It is projected that over the next 20 years, Canada will see the biggest transfer of personal wealth between generations. Estimates of Canadian inheritance of up to 1 trillion dollars! That is a huge number.
Why is the number so high?
This will be the biggest intergenerational transfer in history. Real estate prices are up dramatically. The stock market is up dramatically. Plus, the generation who grew up in the Great Depression and saved milk bags and string, kept their frugal ways for a lifetime and they have money to pass onto the next generation.
What needs to happen for people to be ready for this?
There has to be a will. That just has to happen. If you’re an adult, you need a will. Even if you don’t have kids. Then, there needs to be a conversation about what’s in the will so the next generation knows what to expect, and what not to expect. There are also things you should talk about that aren’t in the will, like who gets the family heirlooms and what are we going to do with Mom’s Facebook account.
What is your opinion on the obligation? Should parents be leaving something for kids to inherit?
The answer differs for every family. Some parents feel it is their obligation to leave an estate. Some kids feel like it is the parent’s obligation. First, it’s about values. Second, it’s about circumstances. If the parents have a large estate and the kids could benefit from that estate, that’s different than if the parents don’t have an estate and feel like they have to scrimp in their retirement in order to leave something for the kids.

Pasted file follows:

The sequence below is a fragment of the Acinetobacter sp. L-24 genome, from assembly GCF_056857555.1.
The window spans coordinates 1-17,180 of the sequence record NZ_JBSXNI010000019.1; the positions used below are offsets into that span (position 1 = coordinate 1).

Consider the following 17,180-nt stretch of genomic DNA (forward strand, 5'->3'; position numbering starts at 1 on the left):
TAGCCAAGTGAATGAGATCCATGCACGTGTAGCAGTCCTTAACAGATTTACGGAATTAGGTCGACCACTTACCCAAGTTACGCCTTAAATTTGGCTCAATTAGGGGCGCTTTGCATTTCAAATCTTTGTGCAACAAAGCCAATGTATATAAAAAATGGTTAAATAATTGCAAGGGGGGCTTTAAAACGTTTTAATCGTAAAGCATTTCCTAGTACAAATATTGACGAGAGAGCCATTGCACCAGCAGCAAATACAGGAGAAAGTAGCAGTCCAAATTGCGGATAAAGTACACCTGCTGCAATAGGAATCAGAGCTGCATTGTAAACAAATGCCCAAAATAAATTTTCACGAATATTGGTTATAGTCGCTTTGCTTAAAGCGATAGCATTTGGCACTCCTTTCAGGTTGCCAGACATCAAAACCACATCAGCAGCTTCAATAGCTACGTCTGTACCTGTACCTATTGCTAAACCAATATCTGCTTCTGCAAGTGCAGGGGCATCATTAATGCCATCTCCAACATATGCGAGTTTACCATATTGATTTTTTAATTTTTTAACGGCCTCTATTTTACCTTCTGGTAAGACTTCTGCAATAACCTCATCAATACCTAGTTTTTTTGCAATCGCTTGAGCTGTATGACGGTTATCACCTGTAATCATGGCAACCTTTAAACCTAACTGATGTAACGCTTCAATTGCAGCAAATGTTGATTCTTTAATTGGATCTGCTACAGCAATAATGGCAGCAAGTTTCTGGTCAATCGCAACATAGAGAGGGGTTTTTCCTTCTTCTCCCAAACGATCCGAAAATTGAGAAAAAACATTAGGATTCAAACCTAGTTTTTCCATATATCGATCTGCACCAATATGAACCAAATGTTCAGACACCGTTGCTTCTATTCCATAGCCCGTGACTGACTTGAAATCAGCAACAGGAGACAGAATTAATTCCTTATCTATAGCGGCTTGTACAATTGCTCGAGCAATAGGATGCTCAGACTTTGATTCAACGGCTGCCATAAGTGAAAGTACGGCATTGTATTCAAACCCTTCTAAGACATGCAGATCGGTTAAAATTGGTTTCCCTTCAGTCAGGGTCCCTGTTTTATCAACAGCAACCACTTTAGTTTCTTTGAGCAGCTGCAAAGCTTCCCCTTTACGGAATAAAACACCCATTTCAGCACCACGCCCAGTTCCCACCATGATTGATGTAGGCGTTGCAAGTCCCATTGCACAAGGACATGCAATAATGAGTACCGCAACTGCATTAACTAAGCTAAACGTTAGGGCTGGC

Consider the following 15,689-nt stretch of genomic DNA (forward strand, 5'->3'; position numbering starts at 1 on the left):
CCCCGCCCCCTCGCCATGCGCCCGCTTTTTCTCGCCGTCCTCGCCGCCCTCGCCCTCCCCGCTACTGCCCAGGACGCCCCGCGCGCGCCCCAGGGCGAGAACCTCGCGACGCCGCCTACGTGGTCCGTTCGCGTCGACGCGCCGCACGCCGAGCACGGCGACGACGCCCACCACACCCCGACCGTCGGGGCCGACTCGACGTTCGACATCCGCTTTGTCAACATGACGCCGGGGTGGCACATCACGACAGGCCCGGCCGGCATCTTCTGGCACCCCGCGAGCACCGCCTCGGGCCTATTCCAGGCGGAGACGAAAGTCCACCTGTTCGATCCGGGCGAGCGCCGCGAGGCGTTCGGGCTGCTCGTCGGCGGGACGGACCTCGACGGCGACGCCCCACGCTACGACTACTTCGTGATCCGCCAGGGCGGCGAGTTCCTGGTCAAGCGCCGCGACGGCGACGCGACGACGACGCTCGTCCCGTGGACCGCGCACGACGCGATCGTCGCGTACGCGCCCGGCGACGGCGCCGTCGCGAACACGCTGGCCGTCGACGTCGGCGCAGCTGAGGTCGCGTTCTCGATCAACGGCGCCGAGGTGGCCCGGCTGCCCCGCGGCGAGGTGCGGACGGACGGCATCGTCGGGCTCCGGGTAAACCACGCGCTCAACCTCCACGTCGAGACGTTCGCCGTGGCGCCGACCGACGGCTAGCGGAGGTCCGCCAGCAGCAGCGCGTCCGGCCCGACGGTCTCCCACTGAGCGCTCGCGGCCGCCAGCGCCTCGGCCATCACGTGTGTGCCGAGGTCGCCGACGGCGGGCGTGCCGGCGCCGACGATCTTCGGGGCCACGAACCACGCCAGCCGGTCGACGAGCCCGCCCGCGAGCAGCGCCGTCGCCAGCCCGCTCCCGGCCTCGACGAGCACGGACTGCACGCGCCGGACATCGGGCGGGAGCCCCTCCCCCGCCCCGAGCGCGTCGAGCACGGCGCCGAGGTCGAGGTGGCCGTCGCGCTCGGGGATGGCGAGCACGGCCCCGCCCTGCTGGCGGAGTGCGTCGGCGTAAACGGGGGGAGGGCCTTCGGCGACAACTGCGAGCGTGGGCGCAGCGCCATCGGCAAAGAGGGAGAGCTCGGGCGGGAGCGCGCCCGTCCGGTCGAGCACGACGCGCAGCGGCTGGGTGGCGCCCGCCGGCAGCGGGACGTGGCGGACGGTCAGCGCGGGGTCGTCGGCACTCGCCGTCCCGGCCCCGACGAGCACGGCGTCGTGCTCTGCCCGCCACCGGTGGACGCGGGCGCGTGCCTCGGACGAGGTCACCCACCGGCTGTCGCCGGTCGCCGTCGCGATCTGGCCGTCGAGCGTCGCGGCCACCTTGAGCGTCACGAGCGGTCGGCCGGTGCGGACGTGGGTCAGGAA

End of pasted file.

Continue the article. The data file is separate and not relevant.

What about parents who are gifting early, like a house down payment?
We know that part of the reason house prices have been on such a tear is that parents are forking over the down payment. If you have the money, why wait to give it to your kids? There’s an expression: “It is better to give with a warm hand than a cold one”. So, you get to see the benefit of the gift in your life time.
One challenge is that if the gift is spent on the matrimonial home, it, becomes a part of the family’s assets, so they will lose half of it if they get a divorce. But an inheritance can be kept separate. Another challenge is knowing how much money are you going to need in your lifetime. You don’t want to give it all away in advance.
Does the inheritance have to be “fair”?
“Fair” is an interesting word, because it is subjective. Is it “fair” that the millionaire sibling gets the same amount of money as the social worker? I don’t know. But if you’re the parents of a number of kids, you can think about fair or you can think about “equal”. That is a simpler way to do it.
The other dynamic that can be really hard is dealing with family property. Like a cottage or cabin, or the family farm. These are things you want to talk about early, because if you don’t, they could break the family apart after you’re gone.
How do the kids prepare for an inheritance?
It depends on what the amount is. You don’t want to be so prepared that you’re waiting for your parent to die. You also don’t want it to suck the ambition from your veins, and have you spend outside your means. (“I don’t need to save for retirement. I’m getting a $1million).
Don’t do anything right away. There is no need to. You’ll be processing the grief of losing the people who is passing on the money to you. And you’ll want to be really thoughtful about what you do with the money. What’s the purpose of it? How do you honour their memory with it?
Bottom line: Have an estate plan. And talk about your estate plan.
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